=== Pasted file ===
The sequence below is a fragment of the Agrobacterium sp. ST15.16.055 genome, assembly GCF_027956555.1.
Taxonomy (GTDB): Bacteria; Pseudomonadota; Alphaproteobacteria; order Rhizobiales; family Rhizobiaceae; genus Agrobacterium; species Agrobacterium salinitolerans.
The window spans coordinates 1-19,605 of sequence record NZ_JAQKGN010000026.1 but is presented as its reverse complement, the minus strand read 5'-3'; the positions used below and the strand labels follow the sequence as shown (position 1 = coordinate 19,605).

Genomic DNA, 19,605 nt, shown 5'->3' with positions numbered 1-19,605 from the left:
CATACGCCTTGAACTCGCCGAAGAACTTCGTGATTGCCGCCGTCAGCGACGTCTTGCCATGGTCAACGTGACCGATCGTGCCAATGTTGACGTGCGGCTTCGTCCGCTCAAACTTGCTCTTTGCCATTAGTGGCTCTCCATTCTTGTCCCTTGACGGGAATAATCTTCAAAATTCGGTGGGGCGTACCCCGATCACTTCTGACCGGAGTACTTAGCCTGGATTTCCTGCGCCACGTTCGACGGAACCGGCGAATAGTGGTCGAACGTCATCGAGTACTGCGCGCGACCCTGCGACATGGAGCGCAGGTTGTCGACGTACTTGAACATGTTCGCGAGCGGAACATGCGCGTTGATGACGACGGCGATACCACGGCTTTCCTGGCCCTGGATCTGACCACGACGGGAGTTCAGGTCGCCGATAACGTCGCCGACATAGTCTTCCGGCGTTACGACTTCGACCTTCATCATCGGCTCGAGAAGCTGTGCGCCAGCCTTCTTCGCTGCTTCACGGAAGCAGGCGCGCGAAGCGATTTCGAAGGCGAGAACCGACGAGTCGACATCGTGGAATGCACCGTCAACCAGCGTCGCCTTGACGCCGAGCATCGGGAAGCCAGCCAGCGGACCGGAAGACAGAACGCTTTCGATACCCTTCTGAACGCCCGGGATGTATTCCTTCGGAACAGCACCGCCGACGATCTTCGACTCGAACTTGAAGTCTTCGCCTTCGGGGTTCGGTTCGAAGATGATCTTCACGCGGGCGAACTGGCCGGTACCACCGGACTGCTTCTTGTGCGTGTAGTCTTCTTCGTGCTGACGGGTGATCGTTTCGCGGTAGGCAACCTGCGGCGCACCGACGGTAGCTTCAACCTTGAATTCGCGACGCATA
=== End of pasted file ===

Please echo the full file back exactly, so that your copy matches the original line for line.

The sequence below is a fragment of the Agrobacterium sp. ST15.16.055 genome, assembly GCF_027956555.1.
Taxonomy (GTDB): Bacteria; Pseudomonadota; Alphaproteobacteria; order Rhizobiales; family Rhizobiaceae; genus Agrobacterium; species Agrobacterium salinitolerans.
The window spans coordinates 1-19,605 of sequence record NZ_JAQKGN010000026.1 but is presented as its reverse complement, the minus strand read 5'-3'; the positions used below and the strand labels follow the sequence as shown (position 1 = coordinate 19,605).

Genomic DNA, 19,605 nt, shown 5'->3' with positions numbered 1-19,605 from the left:
CATACGCCTTGAACTCGCCGAAGAACTTCGTGATTGCCGCCGTCAGCGACGTCTTGCCATGGTCAACGTGACCGATCGTGCCAATGTTGACGTGCGGCTTCGTCCGCTCAAACTTGCTCTTTGCCATTAGTGGCTCTCCATTCTTGTCCCTTGACGGGAATAATCTTCAAAATTCGGTGGGGCGTACCCCGATCACTTCTGACCGGAGTACTTAGCCTGGATTTCCTGCGCCACGTTCGACGGAACCGGCGAATAGTGGTCGAACGTCATCGAGTACTGCGCGCGACCCTGCGACATGGAGCGCAGGTTGTCGACGTACTTGAACATGTTCGCGAGCGGAACATGCGCGTTGATGACGACGGCGATACCACGGCTTTCCTGGCCCTGGATCTGACCACGACGGGAGTTCAGGTCGCCGATAACGTCGCCGACATAGTCTTCCGGCGTTACGACTTCGACCTTCATCATCGGCTCGAGAAGCTGTGCGCCAGCCTTCTTCGCTGCTTCACGGAAGCAGGCGCGCGAAGCGATTTCGAAGGCGAGAACCGACGAGTCGACATCGTGGAATGCACCGTCAACCAGCGTCGCCTTGACGCCGAGCATCGGGAAGCCAGCCAGCGGACCGGAAGACAGAACGCTTTCGATACCCTTCTGAACGCCCGGGATGTATTCCTTCGGAACAGCACCGCCGACGATCTTCGACTCGAACTTGAAGTCTTCGCCTTCGGGGTTCGGTTCGAAGATGATCTTCACGCGGGCGAACTGGCCGGTACCACCGGACTGCTTCTTGTGCGTGTAGTCTTCTTCGTGCTGACGGGTGATCGTTTCGCGGTAGGCAACCTGCGGCGCACCGACGGTAGCTTCAACCTTGAATTCGCGACGCATA